Critical reasoning, sentence correction, and reading comp compose the verbal reasoning. Simple, right? Ummmm, no. Because the GMAT gives you complex sentences full of modifiers in odd places and odd verbage that one would never use in a normal conversational tone. The grammar is perfect, but the flow of the sentence is completely awkward and clumsy. So you really have to know your grammar. Conjugation is a biggie. The critical reasoning gives you a statement and you are expected to draw inferences or determine ways to weaken or strengthen the argument–whichever is asked. The reading comp is pretty standard, except the passages are verbose and dry, written on topics nobody could give two shits about.

And just like that, you’re finished. And the beauty of the GMAT is that you get your unofficial score right then. It isn’t official because the writing assessments have to be scored by some geek in an office somewhere. But the rest of the test is scored. And they don’t even give you a warning that it is coming. It just pops up on the screen, and you are in a room of other test-takers and cannot blurt out any expletives. I mean, I think I deserve some extra points for not blurting out, “YOU HAVE GOT TO BE SHITTING ME!!!!!”, which is totally what I was thinking.

Because here is what the fuck happened: I aced the verbal reasoning. I am pretty sure that I nailed the writing assessments. I bombed the fucking math. Fuck. FuckityFuckFuckFuck. However, I scored so well on the verbal that my scores are competitive anywhere–Wharton, Harvard, Keenan-Flageler—any of the big B-schools. I fucking did it. But then I start revisiting the requirements for my first-choice school. GPA 3.5. Okay. GMAT score greater than 470. Okay. (GPA x 200) + GMAT> or = to 1070. Yeah, okay. I’m good, right?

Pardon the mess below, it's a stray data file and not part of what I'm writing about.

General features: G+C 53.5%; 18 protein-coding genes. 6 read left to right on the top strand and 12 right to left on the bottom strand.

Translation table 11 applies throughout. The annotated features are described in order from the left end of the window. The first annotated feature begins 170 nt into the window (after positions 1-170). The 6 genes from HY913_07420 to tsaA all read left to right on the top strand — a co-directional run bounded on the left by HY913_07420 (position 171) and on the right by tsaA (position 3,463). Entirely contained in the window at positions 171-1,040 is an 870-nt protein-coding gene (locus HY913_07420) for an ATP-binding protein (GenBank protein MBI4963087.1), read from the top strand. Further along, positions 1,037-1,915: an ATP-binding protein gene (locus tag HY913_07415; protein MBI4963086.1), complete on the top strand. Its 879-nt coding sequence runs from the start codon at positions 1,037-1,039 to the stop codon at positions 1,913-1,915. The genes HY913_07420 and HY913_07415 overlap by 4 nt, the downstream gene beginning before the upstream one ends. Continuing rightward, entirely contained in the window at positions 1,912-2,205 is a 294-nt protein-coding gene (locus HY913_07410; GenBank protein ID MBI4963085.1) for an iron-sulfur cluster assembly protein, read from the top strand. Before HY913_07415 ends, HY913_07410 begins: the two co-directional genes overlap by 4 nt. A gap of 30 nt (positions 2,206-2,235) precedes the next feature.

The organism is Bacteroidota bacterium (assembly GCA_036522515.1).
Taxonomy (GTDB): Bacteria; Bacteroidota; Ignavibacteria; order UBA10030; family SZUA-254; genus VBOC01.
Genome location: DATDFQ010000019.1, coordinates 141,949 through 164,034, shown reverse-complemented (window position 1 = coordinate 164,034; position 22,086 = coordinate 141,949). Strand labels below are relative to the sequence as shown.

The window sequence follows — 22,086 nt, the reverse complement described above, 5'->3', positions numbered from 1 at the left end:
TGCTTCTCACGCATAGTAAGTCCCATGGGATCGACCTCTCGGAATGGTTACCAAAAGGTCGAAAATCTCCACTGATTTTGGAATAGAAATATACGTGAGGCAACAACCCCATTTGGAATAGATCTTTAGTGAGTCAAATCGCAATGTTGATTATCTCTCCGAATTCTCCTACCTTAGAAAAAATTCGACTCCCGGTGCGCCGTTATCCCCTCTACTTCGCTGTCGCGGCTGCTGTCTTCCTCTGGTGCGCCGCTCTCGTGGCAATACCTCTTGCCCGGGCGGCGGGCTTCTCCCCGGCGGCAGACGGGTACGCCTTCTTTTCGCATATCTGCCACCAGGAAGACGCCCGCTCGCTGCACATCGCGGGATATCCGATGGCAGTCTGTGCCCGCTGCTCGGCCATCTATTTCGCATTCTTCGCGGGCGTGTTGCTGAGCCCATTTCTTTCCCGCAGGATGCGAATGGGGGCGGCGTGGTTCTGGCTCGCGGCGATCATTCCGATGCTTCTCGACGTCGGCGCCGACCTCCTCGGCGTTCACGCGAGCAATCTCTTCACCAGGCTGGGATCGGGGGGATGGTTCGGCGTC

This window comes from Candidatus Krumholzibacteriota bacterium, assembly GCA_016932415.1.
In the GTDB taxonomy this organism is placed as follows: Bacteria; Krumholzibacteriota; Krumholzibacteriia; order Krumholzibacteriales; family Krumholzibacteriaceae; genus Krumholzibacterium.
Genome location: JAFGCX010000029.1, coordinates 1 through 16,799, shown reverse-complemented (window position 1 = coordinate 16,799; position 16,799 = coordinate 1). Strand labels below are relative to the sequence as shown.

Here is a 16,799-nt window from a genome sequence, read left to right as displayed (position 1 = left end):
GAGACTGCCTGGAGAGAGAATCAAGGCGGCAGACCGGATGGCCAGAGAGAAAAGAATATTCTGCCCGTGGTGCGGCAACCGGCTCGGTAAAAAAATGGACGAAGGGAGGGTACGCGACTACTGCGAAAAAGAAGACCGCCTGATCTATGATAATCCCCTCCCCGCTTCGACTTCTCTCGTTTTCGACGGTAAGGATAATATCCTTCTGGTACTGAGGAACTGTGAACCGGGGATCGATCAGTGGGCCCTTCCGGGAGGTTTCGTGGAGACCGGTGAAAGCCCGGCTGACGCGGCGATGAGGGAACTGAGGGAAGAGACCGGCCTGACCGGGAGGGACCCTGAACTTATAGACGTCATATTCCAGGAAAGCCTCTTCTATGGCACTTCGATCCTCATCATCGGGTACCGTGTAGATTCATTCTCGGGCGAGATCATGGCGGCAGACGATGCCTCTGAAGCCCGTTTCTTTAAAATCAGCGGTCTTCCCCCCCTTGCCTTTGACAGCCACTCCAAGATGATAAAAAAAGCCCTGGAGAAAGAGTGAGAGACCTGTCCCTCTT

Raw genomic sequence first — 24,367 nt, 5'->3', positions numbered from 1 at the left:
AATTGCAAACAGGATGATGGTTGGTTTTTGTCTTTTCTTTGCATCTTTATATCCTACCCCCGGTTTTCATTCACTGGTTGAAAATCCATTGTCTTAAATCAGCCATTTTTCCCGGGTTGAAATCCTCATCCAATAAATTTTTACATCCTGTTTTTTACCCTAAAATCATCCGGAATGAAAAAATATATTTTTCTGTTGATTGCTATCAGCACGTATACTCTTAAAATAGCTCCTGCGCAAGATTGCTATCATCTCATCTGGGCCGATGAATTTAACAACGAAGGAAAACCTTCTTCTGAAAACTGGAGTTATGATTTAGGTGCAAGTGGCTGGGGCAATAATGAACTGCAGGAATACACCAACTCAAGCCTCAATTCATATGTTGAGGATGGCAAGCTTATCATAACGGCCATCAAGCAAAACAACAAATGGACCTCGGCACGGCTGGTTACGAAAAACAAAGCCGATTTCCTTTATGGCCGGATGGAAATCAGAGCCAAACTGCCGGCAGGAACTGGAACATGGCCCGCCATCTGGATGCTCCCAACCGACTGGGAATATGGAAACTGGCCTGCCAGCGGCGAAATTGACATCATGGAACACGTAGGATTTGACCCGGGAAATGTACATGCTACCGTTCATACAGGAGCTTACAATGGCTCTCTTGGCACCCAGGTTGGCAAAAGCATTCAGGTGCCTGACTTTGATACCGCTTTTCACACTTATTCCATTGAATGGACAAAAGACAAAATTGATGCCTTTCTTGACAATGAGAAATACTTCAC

No. Halt. Big screeching brake sound here. Because they want a certain percentage of the GMAT score to come from math. Fucking math. And my score was so unbelievably lopsided.

I aced it, and yet I still have to retake it.


I am pissed. I want to shout from the rooftops that I have never done poorly on any test ever. Come to think of it, I don’t think I have ever even gotten a B on an exam. I certainly have never gotten a B in a class. I can write when I have to. I test remarkably well. What the fuck????

Oh and did I mention that the exam was, like, $300? Not counting prep materials. And I have already gone to the store and purchased a program specific to GMAT math. Feel free to take up a collection for me. I have to wait 31 days to retake that fucker, too.

I would rather shoot myself in the eye than take that fucking exam again.


I Lied

I was going to get a good night’s rest tonight before my GMAT tomorrow. Incidentally, this is also the test that will make or break me. And then I couldn’t resist clicking the links to some blogs I follow and seeing what everyone is up to these days.

My heart hurts from it. I know it shouldn’t but it does.

I am so happy for my friends who have children who are whizzing through their milestones. I was going to comment. And then I stopped because it hit me.

My baby is amazing. He is smart and funny. He imitates sounds. As soon as you finish a drink at the house, he snatches your glass or cup and promptly runs it to the kitchen sink because he knows that is where it goes, damnit. He has a better sense of direction than I do. He climbs and runs and jumps. You can tell him, “Zachy, give me the phone/ book/ remote/ toy of whatever name/ paper/ pen/ any other obscure object”, and he knows exactly what you want and will hand that object to you. He is, by all rights, a toddler. He has wants and needs now. He is playful. He is fucking unbelievably adorable and people come up to him all of the time in public.

Yet the second reason why my heart hurts.

Because he is toddler and people expect him to say small phrases. Or respond when they ask his name. Or when they say hello or goodbye. Instead he looks at them. He won’t speak. He won’t even attempt. And there is this awkward pause. And he has the wants of a toddler, but he cannot tell us. Sure, they are teaching him to sign. He can now tell us ” more” or “drink”. But that doesn’t tell us if he wants milk or apple juice. or whether “more” means food or play or bedtime stories. And while you are trying to figure it out, he is wanting it and having a meltdown because he does’t understand why in the fuck you will not help him out right then.